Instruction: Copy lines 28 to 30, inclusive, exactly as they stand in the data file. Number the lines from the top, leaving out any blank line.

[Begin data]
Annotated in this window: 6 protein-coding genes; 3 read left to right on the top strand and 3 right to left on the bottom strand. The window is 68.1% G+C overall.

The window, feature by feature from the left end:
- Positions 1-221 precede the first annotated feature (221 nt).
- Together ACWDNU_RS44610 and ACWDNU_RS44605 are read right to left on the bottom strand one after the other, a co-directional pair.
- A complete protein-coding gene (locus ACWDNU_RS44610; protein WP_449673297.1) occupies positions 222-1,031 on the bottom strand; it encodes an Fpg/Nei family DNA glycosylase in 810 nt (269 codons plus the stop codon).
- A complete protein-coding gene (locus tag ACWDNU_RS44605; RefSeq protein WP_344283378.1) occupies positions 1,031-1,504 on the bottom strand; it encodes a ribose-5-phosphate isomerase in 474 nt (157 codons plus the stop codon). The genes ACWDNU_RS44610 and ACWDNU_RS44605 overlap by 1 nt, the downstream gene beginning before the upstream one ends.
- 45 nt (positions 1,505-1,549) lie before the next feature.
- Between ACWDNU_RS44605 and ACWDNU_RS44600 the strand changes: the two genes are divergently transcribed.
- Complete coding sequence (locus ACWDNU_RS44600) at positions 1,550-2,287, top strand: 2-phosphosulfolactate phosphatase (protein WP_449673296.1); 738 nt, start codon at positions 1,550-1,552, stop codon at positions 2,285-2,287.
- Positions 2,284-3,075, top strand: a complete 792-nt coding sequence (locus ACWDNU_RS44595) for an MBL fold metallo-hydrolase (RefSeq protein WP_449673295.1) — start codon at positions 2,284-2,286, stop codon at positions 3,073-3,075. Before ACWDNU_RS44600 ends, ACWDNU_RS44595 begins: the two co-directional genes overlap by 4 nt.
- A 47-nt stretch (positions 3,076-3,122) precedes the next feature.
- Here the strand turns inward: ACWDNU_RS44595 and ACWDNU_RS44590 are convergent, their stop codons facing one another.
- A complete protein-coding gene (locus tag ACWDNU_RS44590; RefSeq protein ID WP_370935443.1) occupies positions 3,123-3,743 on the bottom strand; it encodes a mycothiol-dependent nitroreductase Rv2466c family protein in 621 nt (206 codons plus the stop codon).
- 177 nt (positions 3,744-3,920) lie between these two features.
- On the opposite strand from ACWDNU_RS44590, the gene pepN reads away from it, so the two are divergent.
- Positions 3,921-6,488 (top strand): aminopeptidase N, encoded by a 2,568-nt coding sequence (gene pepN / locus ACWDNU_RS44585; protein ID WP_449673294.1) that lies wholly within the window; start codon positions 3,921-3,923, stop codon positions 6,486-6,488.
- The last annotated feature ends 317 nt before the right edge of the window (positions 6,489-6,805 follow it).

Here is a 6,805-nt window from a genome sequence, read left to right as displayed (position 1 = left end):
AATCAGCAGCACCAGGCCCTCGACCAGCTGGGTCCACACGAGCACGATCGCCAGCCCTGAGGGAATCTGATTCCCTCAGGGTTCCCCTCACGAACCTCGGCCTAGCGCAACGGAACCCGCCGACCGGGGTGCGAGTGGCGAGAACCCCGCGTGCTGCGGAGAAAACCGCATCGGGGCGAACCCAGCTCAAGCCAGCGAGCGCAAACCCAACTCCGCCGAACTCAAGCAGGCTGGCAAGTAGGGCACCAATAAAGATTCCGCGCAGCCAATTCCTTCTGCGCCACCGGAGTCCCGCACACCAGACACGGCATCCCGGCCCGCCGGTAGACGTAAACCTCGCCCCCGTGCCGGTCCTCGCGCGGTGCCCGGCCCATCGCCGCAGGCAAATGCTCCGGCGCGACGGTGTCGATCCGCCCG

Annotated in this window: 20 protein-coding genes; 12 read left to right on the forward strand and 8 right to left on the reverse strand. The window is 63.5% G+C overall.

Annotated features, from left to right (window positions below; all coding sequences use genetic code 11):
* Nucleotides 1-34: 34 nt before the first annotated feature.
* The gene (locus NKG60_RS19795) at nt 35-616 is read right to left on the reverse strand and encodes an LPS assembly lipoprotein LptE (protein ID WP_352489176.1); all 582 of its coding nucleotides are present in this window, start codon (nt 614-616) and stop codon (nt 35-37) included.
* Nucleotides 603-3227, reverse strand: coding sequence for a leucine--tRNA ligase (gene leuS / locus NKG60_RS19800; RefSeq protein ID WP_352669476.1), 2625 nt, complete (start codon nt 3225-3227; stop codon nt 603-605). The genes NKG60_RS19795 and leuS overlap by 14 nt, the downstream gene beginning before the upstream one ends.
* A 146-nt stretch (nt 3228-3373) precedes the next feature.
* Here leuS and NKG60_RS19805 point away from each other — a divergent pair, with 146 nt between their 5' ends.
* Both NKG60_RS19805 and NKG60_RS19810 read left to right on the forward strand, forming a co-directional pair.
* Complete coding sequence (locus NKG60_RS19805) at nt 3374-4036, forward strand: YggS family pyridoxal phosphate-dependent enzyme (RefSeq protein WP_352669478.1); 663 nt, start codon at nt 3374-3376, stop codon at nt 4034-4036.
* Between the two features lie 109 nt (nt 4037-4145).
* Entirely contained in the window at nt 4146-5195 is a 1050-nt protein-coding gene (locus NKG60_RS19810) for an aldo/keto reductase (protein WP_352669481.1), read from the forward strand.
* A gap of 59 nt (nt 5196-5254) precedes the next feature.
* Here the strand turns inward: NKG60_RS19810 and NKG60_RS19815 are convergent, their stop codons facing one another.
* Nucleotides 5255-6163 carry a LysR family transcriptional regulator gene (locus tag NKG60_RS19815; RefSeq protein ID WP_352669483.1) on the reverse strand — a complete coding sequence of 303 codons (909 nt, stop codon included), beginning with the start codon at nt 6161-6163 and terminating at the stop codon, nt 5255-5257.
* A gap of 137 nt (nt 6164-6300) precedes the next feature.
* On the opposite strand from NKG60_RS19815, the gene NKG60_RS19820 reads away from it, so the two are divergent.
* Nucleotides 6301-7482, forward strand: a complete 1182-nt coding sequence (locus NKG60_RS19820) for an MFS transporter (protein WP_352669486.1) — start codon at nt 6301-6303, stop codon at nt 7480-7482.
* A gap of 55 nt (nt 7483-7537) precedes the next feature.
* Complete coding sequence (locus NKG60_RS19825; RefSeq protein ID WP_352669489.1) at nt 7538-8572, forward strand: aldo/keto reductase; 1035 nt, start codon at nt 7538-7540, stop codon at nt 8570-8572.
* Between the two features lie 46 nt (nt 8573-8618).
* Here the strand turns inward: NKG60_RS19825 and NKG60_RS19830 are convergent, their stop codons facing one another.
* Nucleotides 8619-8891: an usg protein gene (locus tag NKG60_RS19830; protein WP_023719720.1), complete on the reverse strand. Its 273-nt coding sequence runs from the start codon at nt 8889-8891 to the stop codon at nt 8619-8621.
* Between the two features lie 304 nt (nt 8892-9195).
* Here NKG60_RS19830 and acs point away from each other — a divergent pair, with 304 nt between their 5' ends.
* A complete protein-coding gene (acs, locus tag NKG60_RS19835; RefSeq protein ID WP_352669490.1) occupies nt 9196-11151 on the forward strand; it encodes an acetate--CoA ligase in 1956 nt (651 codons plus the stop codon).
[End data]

* Complete coding sequence (locus NKG60_RS19805) at nt 3374-4036, forward strand: YggS family pyridoxal phosphate-dependent enzyme (RefSeq protein WP_352669478.1); 663 nt, start codon at nt 3374-3376, stop codon at nt 4034-4036.
* Between the two features lie 109 nt (nt 4037-4145).
* Entirely contained in the window at nt 4146-5195 is a 1050-nt protein-coding gene (locus NKG60_RS19810) for an aldo/keto reductase (protein WP_352669481.1), read from the forward strand.